Micro-finance in Cambodia by Joëlle Zander
I participated in the Micro-finance project for duration of 6 weeks in January 2016. I had a great time. During my stay there was always a group of around 5 volunteers from different countries. The first weeks were very interactive by going to the communities to get a sense of how they live, what they do and what their level of education is so that we as volunteers could adapt our approach to them.
Since the project with Khemara and Projects Abroad was still fresh as it started around March 2015, we could do a lot for the processes in the company as well by streamlining processes of handing out the loans and the accounting procedures. Furthermore, trainings had to be redesigned to fit the level of knowledge of the communities. We also started the initiative to open up individual savings accounts at a local bank. It was great to get the feedback from the groups that they really learned something from the trainings and to see that they were motivated to be part of the project of Khemara which in comparison to loans at a bank or private lender is more time consuming.
The whole process of people enrolling for the loan and actually receiving the loan took around four weeks. This is really interesting because you are able to really connect with the people from that group because you support them from beginning to end. I was informed that it would be people starting their own business. However, the participants already had a small shop. This did not make my project less interesting because our coordinator gave us all the freedom and autonomy to start up projects that you found interesting and worthwhile. My advice is, being proactive and you will be highly rewarded.
Living in Cambodia
The accommodation was really good. I stayed in apartment 5 which is in Russey Keo and around 15 minutes with the Tuk-Tuk from the center of Phnom Penh. It was a pity that the apartment wasn’t closer to the center but for me the advantage was that it was only 5 minutes from my project. The city in itself is very crowded with motorcycle and Tuk Tuk so I don’t even know if I would have liked to live in the middle of that! I’ve stayed there with around 15 volunteers so enough people to entertain you! I shared my room with 3 other girls which were really nice. We could do what we wanted. If you wanted to talk, you talked. If not, that was also fine.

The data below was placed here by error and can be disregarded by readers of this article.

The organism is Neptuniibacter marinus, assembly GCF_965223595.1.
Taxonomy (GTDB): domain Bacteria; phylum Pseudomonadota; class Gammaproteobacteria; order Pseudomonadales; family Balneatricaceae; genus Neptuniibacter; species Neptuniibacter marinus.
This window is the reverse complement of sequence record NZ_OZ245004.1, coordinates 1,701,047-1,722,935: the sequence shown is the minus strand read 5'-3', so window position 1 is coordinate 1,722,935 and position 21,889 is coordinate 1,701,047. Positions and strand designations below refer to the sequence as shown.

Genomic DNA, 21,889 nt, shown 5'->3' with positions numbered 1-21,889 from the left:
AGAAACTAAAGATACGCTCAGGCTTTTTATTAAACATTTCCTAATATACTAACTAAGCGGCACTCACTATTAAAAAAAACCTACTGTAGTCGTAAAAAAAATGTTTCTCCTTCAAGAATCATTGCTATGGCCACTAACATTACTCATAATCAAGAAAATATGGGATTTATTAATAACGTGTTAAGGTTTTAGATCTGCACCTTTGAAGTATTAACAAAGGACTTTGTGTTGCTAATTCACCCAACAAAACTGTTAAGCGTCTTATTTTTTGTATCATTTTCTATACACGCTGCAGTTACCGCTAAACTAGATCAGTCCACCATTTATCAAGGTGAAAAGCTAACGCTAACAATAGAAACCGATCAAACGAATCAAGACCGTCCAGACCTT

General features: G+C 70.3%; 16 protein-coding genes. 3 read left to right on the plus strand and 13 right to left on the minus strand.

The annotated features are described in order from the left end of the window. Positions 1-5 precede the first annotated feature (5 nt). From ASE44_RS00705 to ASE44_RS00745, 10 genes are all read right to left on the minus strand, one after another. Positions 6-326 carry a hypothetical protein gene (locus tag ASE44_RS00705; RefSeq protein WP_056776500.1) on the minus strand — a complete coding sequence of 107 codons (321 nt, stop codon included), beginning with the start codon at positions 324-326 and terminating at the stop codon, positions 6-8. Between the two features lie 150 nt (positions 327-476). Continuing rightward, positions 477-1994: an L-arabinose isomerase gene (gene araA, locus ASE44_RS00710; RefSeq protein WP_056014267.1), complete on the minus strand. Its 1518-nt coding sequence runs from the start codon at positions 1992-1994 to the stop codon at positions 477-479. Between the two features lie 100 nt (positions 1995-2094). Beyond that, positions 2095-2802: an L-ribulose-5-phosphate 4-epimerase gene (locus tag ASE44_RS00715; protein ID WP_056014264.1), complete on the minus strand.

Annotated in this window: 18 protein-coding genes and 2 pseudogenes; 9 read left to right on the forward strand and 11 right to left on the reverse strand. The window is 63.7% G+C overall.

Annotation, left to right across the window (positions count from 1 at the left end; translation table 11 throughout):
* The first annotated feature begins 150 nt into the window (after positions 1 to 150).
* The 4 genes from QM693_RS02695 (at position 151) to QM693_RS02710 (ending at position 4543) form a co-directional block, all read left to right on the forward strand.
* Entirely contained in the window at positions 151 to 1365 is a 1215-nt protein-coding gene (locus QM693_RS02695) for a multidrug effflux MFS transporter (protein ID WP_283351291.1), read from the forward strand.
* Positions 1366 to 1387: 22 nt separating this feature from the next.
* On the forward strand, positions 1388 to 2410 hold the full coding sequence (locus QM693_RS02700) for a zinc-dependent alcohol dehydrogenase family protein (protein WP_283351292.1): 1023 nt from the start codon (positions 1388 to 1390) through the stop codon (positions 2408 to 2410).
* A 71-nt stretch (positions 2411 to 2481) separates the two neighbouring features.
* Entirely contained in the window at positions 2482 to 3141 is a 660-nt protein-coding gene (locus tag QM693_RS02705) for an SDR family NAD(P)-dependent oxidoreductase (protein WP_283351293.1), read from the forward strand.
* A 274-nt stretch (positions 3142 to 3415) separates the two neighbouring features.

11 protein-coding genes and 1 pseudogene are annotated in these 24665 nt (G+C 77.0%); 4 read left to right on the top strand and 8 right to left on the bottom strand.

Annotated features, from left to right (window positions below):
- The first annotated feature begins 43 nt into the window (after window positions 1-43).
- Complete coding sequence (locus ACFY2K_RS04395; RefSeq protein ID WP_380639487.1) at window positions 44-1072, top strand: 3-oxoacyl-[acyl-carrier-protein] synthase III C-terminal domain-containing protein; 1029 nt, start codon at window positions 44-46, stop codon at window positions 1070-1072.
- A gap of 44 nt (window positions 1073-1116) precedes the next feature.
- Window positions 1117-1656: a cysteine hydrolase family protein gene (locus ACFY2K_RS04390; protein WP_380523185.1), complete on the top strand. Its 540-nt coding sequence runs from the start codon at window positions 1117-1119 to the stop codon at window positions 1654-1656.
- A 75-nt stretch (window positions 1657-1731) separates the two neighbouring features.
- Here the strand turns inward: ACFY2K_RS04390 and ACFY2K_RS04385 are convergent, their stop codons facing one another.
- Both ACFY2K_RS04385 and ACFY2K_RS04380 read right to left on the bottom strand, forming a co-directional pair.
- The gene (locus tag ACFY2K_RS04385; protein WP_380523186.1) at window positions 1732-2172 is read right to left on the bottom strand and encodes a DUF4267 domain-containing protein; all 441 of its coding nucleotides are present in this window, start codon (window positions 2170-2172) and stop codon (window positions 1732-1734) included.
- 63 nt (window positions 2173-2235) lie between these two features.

The food was great. The breakfast always contained bread and fruit and food like fried rice, sticky rice with mango, pancakes, eggs and sometimes cake was added to it. First, I was a bit hesitant to eat Asian food for 6 weeks but the cooks did their utmost best to diversify the food. During lunch and dinner there were always plates with vegetables, meat, rice but also days with noodles, pasta, fish, spring rolls, omelet and fries. The great thing was the fruit after every meal. You were also allowed to use the fridge to store you own food.
During the weekends the volunteers did trips together to Phnom Penh itself, Kampot, Kep, Siem Reap, Sihanoukville and Koh Rong. I enjoyed these weekends the most because we went with big groups, sometimes 13 people! We did a three island tour, rented motorbikes, relaxed on the beach, you name it! After my 6 weeks I went travelling up north to Kratie, Banlung, Siem Reap and Battambang.
I enjoyed Siem Reap the most with the temples and the relaxed atmosphere of the city. Overall the time during my project was a really good experience and I would do it all over again.